How to Optimise TTFB by Roxana Stingu. She suggested tips on how to improve TTFB when including: reduced network latency, GZIP compression, tidied redirects, faster DNS lookups, move to the latest SSL protocol, optimising your database design, and going for a static caching.

Finally, I really liked How to automate your SEO with Google Apps Script by Gabor Papp using his method you can automate:

-on-site Optimization

-create New Content

Gabor was saying that he doesn't know how to code and all did was going through what's available online to compose his working script. Skills!

Time Saving Tips for Google Data Studio by Greg Gifford was an entertaining talk, as always when Greg presents. Tips on using Google #DataStudio:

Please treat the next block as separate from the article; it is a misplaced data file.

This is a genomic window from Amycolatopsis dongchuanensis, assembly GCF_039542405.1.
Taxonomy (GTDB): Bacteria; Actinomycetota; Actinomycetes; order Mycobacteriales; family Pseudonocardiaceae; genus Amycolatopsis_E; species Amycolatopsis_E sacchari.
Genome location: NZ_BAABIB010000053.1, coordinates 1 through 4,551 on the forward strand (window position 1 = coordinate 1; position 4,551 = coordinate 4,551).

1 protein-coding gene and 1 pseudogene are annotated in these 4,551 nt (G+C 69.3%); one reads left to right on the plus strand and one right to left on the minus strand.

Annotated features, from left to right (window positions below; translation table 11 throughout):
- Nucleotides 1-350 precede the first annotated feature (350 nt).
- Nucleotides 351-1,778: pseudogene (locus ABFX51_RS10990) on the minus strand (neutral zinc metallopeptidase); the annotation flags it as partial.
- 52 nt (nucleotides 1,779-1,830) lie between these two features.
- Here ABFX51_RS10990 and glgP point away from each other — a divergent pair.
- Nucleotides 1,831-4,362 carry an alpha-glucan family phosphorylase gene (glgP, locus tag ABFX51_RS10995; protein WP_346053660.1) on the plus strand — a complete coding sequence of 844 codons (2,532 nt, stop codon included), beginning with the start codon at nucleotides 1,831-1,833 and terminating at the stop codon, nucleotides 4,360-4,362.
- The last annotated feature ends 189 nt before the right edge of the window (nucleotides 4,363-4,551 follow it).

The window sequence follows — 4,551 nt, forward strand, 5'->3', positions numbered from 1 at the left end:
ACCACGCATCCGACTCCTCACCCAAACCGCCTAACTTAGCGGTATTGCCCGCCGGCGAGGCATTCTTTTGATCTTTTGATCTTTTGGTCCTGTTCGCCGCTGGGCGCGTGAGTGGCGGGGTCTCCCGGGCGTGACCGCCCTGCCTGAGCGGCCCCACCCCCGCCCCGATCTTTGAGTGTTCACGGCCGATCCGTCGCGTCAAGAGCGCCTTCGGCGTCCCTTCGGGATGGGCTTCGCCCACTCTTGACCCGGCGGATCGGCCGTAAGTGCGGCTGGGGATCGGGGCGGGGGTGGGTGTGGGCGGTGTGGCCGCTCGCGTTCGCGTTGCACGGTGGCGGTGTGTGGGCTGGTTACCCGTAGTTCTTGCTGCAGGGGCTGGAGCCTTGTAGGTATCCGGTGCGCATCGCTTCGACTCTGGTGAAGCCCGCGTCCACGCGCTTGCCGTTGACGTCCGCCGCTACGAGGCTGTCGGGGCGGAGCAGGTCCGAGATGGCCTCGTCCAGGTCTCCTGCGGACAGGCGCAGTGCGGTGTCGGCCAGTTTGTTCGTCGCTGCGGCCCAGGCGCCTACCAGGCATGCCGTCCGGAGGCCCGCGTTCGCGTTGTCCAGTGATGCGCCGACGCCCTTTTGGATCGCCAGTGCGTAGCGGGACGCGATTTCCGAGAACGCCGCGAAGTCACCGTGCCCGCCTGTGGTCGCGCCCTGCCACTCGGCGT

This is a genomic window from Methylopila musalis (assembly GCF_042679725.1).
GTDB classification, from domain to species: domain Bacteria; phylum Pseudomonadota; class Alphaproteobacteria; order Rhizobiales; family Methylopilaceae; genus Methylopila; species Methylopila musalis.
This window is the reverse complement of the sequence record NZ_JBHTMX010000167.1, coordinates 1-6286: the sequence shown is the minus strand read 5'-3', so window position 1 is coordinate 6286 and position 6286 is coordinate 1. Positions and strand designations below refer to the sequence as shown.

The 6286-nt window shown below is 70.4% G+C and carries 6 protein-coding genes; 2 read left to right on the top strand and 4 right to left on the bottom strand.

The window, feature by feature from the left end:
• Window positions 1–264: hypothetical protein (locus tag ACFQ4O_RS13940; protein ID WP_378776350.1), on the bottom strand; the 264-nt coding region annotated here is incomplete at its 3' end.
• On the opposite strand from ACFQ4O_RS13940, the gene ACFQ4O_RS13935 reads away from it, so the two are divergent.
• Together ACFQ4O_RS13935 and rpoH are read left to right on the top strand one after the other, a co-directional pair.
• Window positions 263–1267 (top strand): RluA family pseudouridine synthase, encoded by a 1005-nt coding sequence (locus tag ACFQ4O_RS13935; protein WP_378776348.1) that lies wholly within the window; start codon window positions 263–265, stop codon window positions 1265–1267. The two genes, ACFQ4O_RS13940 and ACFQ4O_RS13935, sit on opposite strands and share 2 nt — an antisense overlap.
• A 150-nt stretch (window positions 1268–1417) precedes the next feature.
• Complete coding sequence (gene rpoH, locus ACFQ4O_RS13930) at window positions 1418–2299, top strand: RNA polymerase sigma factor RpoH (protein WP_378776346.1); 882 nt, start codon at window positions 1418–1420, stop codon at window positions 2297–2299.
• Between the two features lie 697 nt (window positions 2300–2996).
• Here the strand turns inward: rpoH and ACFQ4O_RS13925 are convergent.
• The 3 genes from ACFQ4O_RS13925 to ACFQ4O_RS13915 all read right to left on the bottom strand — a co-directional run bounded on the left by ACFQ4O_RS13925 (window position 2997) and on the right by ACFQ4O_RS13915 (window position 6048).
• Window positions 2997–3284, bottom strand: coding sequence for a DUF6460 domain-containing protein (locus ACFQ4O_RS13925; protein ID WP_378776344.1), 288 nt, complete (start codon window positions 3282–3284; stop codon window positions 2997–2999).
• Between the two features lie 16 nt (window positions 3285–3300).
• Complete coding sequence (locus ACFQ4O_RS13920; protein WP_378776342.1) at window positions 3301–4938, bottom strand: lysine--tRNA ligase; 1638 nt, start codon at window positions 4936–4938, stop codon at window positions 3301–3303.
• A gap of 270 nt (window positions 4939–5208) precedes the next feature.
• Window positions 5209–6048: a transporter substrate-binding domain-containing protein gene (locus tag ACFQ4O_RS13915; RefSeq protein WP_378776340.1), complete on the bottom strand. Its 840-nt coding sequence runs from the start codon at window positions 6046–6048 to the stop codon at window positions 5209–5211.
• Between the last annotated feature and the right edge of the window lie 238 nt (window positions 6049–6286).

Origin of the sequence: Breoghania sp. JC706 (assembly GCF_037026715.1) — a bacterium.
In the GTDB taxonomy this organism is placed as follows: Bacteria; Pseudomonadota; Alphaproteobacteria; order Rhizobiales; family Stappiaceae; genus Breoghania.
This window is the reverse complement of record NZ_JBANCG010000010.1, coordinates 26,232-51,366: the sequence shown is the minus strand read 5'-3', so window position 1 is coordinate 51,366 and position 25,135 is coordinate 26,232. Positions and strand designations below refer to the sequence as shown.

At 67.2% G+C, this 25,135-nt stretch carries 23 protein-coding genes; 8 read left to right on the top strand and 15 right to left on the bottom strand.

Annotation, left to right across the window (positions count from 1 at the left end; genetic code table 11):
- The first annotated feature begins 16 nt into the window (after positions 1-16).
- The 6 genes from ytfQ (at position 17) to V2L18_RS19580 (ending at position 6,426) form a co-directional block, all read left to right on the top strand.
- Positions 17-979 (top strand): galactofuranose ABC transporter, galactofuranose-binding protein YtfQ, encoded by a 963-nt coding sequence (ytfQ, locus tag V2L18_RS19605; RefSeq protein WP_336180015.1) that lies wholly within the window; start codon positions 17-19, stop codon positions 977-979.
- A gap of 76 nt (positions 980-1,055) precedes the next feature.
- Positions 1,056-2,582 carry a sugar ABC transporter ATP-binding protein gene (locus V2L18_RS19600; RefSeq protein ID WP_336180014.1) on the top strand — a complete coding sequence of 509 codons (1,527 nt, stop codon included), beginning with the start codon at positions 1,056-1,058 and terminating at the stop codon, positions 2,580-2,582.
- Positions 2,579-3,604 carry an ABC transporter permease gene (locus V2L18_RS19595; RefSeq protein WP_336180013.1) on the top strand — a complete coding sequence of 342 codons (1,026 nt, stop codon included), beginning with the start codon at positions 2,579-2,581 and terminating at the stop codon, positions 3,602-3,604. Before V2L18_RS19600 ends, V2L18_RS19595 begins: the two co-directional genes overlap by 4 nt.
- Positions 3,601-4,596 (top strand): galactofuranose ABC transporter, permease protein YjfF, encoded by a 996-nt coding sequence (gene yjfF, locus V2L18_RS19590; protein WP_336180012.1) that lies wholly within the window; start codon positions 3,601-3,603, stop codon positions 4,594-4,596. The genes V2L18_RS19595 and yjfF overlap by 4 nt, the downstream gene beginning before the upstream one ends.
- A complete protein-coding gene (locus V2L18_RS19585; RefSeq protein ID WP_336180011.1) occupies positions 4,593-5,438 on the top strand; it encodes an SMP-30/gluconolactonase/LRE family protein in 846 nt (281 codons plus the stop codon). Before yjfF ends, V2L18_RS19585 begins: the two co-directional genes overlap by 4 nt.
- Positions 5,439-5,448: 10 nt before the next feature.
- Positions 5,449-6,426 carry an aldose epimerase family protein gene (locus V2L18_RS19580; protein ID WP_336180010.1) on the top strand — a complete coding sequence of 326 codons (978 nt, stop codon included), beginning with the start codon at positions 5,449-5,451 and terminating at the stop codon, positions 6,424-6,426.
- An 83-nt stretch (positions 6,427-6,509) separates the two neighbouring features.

1. Show "Pre-Service Date Lines" 

2. Add Google Analtyec data and use the "Reference Line Element"

3. Move labels done next to the line 

4. Add calculated fields at the data source level 

5. Add video explainer links

Sophie Gibson was mentioning nice free SEO tools to do competitor audits. She was relying on:

- Screaming Frog (xml sitemap data)

- Google Search Operators- for troubleshooting indexation issues

-Small SEO tools - for checking the internal linking and not only :-)

- Seerrobots

She was also formulating her hypothesis or calculating potential business loses when relying on the study cases from 'Think with Google' and SpyFlu & SimilarWeb.

All slides from BrightonSEO 2020 are to be found here. Enjoy!